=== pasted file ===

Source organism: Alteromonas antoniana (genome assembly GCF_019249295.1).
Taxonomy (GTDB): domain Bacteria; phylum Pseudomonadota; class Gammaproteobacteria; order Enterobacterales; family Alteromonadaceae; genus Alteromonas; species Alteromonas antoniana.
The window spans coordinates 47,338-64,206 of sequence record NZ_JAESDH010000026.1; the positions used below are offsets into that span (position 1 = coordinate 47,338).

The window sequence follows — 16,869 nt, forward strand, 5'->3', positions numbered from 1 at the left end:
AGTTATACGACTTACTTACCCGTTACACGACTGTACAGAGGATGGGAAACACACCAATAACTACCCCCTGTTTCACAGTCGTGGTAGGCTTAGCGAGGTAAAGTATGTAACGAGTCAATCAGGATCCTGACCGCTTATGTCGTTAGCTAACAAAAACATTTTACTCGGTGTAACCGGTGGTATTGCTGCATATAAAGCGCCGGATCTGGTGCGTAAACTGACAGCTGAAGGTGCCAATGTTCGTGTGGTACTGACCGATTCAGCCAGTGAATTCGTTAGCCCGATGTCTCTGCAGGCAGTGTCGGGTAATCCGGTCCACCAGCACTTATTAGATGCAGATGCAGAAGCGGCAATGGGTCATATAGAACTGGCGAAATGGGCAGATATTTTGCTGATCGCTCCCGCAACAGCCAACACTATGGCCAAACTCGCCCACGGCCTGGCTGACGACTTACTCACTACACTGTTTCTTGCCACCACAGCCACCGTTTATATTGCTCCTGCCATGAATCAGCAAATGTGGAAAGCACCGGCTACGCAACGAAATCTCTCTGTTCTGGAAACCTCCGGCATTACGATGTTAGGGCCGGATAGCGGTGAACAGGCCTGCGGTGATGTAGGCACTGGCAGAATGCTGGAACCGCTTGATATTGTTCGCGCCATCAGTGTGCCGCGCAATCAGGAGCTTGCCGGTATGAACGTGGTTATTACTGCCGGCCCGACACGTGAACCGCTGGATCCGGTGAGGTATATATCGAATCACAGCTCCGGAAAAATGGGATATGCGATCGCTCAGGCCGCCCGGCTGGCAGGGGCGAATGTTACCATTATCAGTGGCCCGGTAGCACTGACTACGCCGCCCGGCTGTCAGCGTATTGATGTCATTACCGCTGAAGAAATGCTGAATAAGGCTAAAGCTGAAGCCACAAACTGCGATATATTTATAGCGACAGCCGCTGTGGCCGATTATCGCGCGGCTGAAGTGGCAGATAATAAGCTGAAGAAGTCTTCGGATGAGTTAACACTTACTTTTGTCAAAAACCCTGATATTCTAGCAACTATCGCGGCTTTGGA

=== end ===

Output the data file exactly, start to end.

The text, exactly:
Source organism: Alteromonas antoniana (genome assembly GCF_019249295.1).
Taxonomy (GTDB): domain Bacteria; phylum Pseudomonadota; class Gammaproteobacteria; order Enterobacterales; family Alteromonadaceae; genus Alteromonas; species Alteromonas antoniana.
The window spans coordinates 47,338-64,206 of sequence record NZ_JAESDH010000026.1; the positions used below are offsets into that span (position 1 = coordinate 47,338).

The window sequence follows — 16,869 nt, forward strand, 5'->3', positions numbered from 1 at the left end:
AGTTATACGACTTACTTACCCGTTACACGACTGTACAGAGGATGGGAAACACACCAATAACTACCCCCTGTTTCACAGTCGTGGTAGGCTTAGCGAGGTAAAGTATGTAACGAGTCAATCAGGATCCTGACCGCTTATGTCGTTAGCTAACAAAAACATTTTACTCGGTGTAACCGGTGGTATTGCTGCATATAAAGCGCCGGATCTGGTGCGTAAACTGACAGCTGAAGGTGCCAATGTTCGTGTGGTACTGACCGATTCAGCCAGTGAATTCGTTAGCCCGATGTCTCTGCAGGCAGTGTCGGGTAATCCGGTCCACCAGCACTTATTAGATGCAGATGCAGAAGCGGCAATGGGTCATATAGAACTGGCGAAATGGGCAGATATTTTGCTGATCGCTCCCGCAACAGCCAACACTATGGCCAAACTCGCCCACGGCCTGGCTGACGACTTACTCACTACACTGTTTCTTGCCACCACAGCCACCGTTTATATTGCTCCTGCCATGAATCAGCAAATGTGGAAAGCACCGGCTACGCAACGAAATCTCTCTGTTCTGGAAACCTCCGGCATTACGATGTTAGGGCCGGATAGCGGTGAACAGGCCTGCGGTGATGTAGGCACTGGCAGAATGCTGGAACCGCTTGATATTGTTCGCGCCATCAGTGTGCCGCGCAATCAGGAGCTTGCCGGTATGAACGTGGTTATTACTGCCGGCCCGACACGTGAACCGCTGGATCCGGTGAGGTATATATCGAATCACAGCTCCGGAAAAATGGGATATGCGATCGCTCAGGCCGCCCGGCTGGCAGGGGCGAATGTTACCATTATCAGTGGCCCGGTAGCACTGACTACGCCGCCCGGCTGTCAGCGTATTGATGTCATTACCGCTGAAGAAATGCTGAATAAGGCTAAAGCTGAAGCCACAAACTGCGATATATTTATAGCGACAGCCGCTGTGGCCGATTATCGCGCGGCTGAAGTGGCAGATAATAAGCTGAAGAAGTCTTCGGATGAGTTAACACTTACTTTTGTCAAAAACCCTGATATTCTAGCAACTATCGCGGCTTTGGA